“When somebody’s child dies, at least the mother feels consoled that she saw the dead body and knows how he or she died. I don’t know where my child is, in what condition and why did he go missing in the first place?” cries Fatima Nafees, mother of JNU student Najeeb Ahmed, in a conversation with SheThePeople.TV.

Ahmed went missing from his hostel room on 15 October in 2016. His whereabouts are yet unknown. After Najeeb’s disappearance, Delhi Police filed an FIR of kidnapping and wrongful confinement. The case was probed by Special Investigation Team, Crime bureau of India and the crime branch of Delhi Police but none of the law-enforcing agencies were able to find any leads in the case. Even the Delhi High Court reprimanded them for their insufficient effort. Finally, in 2018, CBI dropped the search for Najeeb.

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Kavitha Lankesh, sister of Gauri Lankesh who was assassinated in 2017, also spoke to us about the accused persons in such killings, “Basically they are all from different organizations but they come under Hindutva institution. We should all be against something like this because ours is a secular country and everybody should have the liberty to live in peace.”

Najeeb's Mother Fatima Nafis
Kavitha Lankesh at a public meeting in Delhi

I don’t know where my child is, in what condition and why did he go missing in the first place?- Fatima Nafees

Lankesh asserts that she was never the one to join protests and voice her thoughts on these issues until the death of her own sister. She recalls, “Gauri used to nag me for not attending protests and meets but I am a single parent and I had to work and look after my daughter. So I used to tease her saying you go to my parent-teacher meetings and I’ll join the protests. Of course, I always supported the effort and I spoke up about causes through my work as a documentary filmmaker but coming out and talking really, I have been forced to do it after Gauri’s death.”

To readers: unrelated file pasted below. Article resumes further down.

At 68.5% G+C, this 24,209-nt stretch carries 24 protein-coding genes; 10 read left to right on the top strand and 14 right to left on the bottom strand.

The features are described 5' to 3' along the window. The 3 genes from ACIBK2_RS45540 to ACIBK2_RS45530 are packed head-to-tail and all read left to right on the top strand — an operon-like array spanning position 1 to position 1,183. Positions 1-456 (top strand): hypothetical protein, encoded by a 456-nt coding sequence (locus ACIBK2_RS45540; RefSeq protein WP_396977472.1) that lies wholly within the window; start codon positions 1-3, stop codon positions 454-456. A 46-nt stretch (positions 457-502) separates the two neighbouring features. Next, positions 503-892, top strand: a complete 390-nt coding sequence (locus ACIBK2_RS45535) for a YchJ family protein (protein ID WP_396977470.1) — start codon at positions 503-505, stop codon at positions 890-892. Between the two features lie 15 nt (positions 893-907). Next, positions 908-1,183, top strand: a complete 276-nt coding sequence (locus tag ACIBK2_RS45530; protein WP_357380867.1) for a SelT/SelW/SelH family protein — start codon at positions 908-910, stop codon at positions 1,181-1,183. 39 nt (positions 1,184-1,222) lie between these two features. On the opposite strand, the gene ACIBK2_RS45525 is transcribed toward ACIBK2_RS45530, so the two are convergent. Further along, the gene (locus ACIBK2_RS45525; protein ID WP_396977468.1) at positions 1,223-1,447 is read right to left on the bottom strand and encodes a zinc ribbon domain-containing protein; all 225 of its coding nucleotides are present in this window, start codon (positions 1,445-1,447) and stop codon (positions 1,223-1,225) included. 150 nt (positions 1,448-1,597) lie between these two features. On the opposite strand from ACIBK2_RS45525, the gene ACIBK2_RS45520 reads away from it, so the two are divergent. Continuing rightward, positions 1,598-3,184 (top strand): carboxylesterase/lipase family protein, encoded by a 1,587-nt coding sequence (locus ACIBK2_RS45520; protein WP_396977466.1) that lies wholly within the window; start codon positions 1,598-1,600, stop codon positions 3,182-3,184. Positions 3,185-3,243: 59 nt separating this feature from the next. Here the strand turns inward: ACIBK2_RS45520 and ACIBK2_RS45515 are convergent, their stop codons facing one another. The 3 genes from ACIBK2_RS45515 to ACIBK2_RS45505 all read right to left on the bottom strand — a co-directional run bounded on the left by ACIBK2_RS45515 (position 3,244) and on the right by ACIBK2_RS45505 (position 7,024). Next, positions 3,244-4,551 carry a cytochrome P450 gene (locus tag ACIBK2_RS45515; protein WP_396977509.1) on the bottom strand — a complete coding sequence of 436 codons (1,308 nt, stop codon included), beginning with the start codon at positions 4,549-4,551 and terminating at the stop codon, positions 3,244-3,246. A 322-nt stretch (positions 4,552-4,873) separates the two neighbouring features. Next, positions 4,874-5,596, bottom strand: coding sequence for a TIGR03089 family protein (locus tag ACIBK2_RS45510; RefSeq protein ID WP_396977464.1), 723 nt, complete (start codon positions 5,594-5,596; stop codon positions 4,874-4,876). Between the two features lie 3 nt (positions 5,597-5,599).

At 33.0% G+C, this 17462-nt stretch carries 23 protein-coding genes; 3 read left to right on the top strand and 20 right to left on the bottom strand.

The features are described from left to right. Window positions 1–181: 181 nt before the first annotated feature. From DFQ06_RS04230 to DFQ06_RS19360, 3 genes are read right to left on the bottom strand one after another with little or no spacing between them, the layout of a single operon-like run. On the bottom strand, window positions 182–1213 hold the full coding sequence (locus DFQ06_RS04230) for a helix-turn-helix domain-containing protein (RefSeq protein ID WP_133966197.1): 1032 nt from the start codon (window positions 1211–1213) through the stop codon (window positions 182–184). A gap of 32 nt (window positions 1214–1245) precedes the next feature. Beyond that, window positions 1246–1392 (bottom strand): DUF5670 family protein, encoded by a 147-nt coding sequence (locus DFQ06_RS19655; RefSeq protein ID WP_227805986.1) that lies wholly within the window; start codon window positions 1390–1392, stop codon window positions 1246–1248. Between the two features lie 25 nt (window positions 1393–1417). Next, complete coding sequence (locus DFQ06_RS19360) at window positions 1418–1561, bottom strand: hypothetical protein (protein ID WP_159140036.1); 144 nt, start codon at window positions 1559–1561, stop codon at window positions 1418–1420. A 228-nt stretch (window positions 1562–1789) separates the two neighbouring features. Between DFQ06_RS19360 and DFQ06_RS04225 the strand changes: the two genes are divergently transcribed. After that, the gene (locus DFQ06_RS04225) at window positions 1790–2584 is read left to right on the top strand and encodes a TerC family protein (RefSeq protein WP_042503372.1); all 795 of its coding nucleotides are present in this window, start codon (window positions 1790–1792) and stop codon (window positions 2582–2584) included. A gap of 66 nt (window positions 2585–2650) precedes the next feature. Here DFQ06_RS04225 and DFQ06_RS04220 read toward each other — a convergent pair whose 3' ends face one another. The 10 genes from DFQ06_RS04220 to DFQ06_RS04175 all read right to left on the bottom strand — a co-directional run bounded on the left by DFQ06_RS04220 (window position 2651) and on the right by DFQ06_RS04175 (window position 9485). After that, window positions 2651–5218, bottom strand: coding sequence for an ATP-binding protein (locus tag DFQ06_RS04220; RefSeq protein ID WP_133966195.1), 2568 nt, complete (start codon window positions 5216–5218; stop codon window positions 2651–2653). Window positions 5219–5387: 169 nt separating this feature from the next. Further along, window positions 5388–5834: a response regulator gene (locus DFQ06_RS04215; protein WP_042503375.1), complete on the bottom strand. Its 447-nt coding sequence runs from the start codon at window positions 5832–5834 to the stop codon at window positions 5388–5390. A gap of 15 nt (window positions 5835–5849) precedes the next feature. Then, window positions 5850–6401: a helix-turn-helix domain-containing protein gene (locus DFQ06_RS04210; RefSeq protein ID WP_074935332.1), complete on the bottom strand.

Similarly, Najeeb’s mother was never the one to take part in any protests. She was a simple woman who has now been forced by circumstances to come out of her house and plead to the country and its highest institutions to find her son.

Fatima shares, “I have four children but I only expected much from Najeeb because he had the capability. I did my all to educate him to the best I could despite the fact that I am uneducated. I realized that my son has the caliber and he has earned me the respect that today the entire nation knows me as Najeeb’s mother. I feel extremely proud to be known as Najeeb’s mother.”

Gauri used to nag me for not attending protests and meets but I am a single parent and I had to work and look after my daughter. So I used to tease her saying you go to my parent-teacher meetings and I’ll join the protests. – Kavitha Lankesh

Fatima came together with Kavitha and 19-year-old Shaista Parveen, wife of Tabrez Ansari – a migrant worker from Jharkhand in Pune who was allegedly mob lynched for not saying Jai Shree Ram, in a public meeting in Delhi’s Jantar Mantar area to mark the third anniversary of Najeeb going missing on Tuesday. Several other dignitaries including BSP MP Danish Ali, author Arundhati Roy, senior Supreme Court advocate Prashant Bhushan, St. Stephen’s College professor Nandita Narain and several student representatives also spoke in solidarity with the victims.

Najeeb's Mother Fatima Nafis
Women in solidarity with victims of hate violence

JNU Student Union’s President Aishe Ghosh, who joined the university in the same year as Najeeb, also spoke to us to express her concerns and said, “We have been seeing it from the last five years, how the marginalized sections especially the Muslims are being ghettoized in our country. With Najeeb gone missing and being framed as a member of ISIS etc. we have seen it happening to our Muslim friends first hand. The stories that have come out after his enforced disappearance from the campus should make realize how shameful this matter is.”

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